Cars in Casino’s Barker Street flaunt the rules. Fortunately for them Richmond Valley council is not as strict as its counterparts in Lismore or Byron Bay.
Cars in Casino’s Barker Street flaunt the rules. Fortunately for them Richmond Valley council is not as strict as its counterparts in Lismore or Byron Bay. DAVID NIELSEN

Crossing the ticket line

Drivers on the Northern Rivers will say almost anything to try and get out of a parking fine.

But what are the most common excuses?

According to Lismore City Council acting senior ranger, Joe Monks, most people said they ‘would only be five minutes’ or that they ‘didn’t see the sign’.

“We get a lot of excuses,” he said.

“A lot of people want to argue with you – they seem to think their interests are more important than the road rules or safety.”

An incident which stands out for Mr Monks involved a delivery truck driver who had parked in Carrington Street in Lismore across a disabled spot and in a ‘no stopping’ area.

“He told us that he couldn’t find a loading zone,” Mr Monks said.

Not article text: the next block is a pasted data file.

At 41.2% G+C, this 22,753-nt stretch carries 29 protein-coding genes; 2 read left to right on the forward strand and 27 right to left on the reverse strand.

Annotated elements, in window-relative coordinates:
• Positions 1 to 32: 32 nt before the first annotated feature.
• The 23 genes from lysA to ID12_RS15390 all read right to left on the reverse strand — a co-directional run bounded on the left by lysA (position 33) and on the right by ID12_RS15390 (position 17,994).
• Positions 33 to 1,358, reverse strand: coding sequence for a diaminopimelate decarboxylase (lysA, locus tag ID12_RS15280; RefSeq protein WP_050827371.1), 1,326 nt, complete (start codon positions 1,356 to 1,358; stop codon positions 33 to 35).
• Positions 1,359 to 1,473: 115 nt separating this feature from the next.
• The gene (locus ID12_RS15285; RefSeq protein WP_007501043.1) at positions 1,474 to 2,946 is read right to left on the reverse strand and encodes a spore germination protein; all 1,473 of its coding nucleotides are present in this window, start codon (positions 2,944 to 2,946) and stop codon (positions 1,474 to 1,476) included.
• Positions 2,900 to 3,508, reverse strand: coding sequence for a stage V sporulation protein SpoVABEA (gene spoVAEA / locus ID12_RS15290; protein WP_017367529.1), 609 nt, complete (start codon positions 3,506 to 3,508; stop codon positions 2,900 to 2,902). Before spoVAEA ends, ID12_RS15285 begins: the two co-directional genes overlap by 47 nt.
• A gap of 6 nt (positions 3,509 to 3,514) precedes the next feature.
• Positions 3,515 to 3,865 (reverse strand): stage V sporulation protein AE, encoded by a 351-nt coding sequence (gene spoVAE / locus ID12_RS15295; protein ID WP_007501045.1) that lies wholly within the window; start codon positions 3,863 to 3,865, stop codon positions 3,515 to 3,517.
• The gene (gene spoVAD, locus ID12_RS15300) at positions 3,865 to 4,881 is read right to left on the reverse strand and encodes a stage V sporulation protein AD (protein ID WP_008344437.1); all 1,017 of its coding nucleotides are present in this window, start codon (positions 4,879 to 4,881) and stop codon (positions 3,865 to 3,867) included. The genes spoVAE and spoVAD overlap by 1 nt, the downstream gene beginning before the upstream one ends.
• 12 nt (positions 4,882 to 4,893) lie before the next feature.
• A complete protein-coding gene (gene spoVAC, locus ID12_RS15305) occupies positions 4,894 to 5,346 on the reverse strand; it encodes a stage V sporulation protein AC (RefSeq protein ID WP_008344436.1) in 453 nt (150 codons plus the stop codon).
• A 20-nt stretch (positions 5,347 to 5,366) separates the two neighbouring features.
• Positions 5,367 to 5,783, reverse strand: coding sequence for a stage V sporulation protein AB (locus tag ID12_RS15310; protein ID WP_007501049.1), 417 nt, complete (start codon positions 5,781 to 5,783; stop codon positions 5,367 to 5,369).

“But we gave him a $422 fine for that one.”

Stuart Thomson, who spent 12 years as a ranger with Lismore City Council, said he had even seen drivers park on pedestrian crossings.

“They say to you, ‘but I’m only going to be here for five minutes’,” he said.

“I’ve seen cars parked in loading zones, in no stopping zones, double parked and people who stay well over the time limit.

“In Lismore the rangers are pretty fair with the time limits. But people still make up excuses.

“Sometimes it’s hard just keeping a straight face when you hear some of those excuses – they’re just beyond belief.”

In the Byron Shire, it’s not just drivers who are being caught out by vigilant council rangers.

Regulatory services manger, Wayne Bertram, said they were also on the look out for illegal campers.

“A good recent example was the person who camped in a ‘no camping’ area and said they ‘didn’t see the sign’,” he said. “We take photos of these types of situations.

“And when the photo shows that the person has used the ‘no camping’ sign to actually tie their tent to, it’s a little hard to use that excuse.”

Mr Bertram said staff were often surprised by the excuses drivers used to try and get out of parking fines.

“Nobody likes to get a parking ticket,” he said.

“In an effort to make parking easier for locals and visitors to Byron Bay, the council has a colour coded parking guide available on the council website to assist people in finding the parking areas suitable for their stay.”



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